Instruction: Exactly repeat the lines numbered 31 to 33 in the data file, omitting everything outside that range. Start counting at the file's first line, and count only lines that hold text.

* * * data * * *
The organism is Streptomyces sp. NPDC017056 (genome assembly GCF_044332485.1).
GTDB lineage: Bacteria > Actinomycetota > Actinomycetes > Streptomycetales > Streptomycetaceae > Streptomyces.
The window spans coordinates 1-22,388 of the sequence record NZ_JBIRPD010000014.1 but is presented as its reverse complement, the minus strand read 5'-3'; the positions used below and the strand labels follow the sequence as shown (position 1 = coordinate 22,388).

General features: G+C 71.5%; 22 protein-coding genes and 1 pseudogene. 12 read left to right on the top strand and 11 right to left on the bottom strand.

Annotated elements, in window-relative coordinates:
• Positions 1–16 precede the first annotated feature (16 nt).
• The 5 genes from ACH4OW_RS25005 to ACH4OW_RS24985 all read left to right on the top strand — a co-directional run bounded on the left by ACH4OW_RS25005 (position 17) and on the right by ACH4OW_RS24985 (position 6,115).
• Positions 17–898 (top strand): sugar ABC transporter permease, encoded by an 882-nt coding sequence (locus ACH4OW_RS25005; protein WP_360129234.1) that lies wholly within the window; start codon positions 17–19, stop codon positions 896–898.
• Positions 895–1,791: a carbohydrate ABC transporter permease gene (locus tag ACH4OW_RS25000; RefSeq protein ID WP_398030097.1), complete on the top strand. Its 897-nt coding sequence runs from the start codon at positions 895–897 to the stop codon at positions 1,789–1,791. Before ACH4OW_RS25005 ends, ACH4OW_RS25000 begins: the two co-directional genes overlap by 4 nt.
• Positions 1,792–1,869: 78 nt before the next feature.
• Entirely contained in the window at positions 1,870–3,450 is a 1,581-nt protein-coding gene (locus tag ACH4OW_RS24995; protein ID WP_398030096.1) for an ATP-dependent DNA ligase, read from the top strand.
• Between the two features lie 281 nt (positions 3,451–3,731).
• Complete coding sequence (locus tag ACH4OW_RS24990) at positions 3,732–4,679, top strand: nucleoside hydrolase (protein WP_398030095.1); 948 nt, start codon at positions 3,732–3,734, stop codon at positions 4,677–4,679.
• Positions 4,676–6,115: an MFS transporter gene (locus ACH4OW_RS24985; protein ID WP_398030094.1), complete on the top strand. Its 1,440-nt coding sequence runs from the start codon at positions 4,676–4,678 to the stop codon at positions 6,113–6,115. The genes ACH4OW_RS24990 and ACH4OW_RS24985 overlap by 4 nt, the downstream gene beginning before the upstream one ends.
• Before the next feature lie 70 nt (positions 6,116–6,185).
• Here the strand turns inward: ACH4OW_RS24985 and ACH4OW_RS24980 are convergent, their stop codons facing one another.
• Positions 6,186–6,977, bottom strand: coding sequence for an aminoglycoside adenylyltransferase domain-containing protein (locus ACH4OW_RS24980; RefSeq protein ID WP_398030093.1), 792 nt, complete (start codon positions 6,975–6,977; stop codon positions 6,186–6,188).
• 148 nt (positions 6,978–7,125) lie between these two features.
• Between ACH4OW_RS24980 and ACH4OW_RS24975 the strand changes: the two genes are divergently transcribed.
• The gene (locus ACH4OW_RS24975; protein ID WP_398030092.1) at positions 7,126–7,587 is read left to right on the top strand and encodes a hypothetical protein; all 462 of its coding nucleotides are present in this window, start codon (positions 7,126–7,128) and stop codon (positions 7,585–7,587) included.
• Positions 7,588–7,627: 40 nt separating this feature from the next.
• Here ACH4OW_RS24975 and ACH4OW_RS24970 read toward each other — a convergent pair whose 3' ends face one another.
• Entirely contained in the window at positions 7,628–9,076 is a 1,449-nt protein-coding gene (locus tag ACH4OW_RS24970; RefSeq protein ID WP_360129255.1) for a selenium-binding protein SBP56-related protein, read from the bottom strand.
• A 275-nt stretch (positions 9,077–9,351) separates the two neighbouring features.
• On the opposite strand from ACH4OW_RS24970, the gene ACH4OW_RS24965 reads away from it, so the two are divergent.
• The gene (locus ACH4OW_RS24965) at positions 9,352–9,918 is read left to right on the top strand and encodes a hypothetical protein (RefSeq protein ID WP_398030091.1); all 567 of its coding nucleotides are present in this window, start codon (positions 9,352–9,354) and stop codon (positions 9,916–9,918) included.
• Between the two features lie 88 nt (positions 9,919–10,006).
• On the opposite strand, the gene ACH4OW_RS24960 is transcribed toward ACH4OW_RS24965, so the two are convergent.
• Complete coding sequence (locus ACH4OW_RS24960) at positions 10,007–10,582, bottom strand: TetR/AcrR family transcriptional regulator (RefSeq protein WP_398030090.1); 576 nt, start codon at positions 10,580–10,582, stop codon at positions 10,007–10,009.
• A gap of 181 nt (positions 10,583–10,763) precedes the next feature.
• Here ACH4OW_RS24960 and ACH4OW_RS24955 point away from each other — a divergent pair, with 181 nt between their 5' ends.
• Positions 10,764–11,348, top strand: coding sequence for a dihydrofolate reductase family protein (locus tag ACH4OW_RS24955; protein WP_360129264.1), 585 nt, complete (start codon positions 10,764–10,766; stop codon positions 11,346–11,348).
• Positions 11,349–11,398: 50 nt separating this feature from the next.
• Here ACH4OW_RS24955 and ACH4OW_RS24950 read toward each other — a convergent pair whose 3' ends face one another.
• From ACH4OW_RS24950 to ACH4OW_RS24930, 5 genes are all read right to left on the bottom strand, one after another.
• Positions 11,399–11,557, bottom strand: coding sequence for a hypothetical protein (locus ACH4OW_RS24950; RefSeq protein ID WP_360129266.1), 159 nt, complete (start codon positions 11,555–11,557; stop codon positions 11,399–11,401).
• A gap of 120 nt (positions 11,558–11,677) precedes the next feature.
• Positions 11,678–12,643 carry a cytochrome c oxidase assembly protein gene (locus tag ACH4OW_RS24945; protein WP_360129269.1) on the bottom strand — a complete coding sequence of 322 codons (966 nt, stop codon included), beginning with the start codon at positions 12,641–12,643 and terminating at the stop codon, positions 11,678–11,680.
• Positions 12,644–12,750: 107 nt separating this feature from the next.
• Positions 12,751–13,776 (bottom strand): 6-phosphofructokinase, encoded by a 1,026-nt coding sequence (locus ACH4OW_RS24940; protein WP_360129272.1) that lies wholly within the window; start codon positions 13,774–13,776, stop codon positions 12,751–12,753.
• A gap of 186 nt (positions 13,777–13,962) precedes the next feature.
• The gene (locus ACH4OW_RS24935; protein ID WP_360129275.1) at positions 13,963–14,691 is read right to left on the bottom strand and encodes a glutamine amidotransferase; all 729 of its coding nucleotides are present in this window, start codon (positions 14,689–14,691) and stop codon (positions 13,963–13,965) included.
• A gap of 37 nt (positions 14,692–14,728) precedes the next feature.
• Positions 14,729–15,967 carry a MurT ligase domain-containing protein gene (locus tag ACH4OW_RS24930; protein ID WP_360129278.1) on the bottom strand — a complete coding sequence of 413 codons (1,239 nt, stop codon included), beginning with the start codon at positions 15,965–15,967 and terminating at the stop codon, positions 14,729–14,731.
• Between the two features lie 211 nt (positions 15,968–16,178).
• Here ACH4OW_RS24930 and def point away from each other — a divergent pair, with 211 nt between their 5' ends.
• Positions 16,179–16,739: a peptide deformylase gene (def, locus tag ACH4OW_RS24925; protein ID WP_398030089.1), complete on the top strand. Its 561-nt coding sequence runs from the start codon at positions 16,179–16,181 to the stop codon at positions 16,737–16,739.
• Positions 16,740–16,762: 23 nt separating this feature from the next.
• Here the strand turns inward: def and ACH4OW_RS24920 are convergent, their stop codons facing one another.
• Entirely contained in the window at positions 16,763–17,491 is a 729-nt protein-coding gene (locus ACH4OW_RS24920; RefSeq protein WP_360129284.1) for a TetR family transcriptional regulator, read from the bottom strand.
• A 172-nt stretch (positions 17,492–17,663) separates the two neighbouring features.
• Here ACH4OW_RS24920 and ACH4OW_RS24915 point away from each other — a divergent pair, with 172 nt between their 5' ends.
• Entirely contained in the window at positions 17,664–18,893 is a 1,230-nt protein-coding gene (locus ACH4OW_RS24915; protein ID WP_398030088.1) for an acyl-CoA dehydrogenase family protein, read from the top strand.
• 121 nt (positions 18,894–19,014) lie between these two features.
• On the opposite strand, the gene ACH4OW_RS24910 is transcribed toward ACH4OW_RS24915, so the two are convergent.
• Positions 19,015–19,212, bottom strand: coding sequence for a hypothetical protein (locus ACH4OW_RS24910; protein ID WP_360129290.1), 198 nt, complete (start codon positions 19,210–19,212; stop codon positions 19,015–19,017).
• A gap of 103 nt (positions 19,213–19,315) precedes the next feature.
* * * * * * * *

• Here ACH4OW_RS24960 and ACH4OW_RS24955 point away from each other — a divergent pair, with 181 nt between their 5' ends.
• Positions 10,764–11,348, top strand: coding sequence for a dihydrofolate reductase family protein (locus tag ACH4OW_RS24955; protein WP_360129264.1), 585 nt, complete (start codon positions 10,764–10,766; stop codon positions 11,346–11,348).
• Positions 11,349–11,398: 50 nt separating this feature from the next.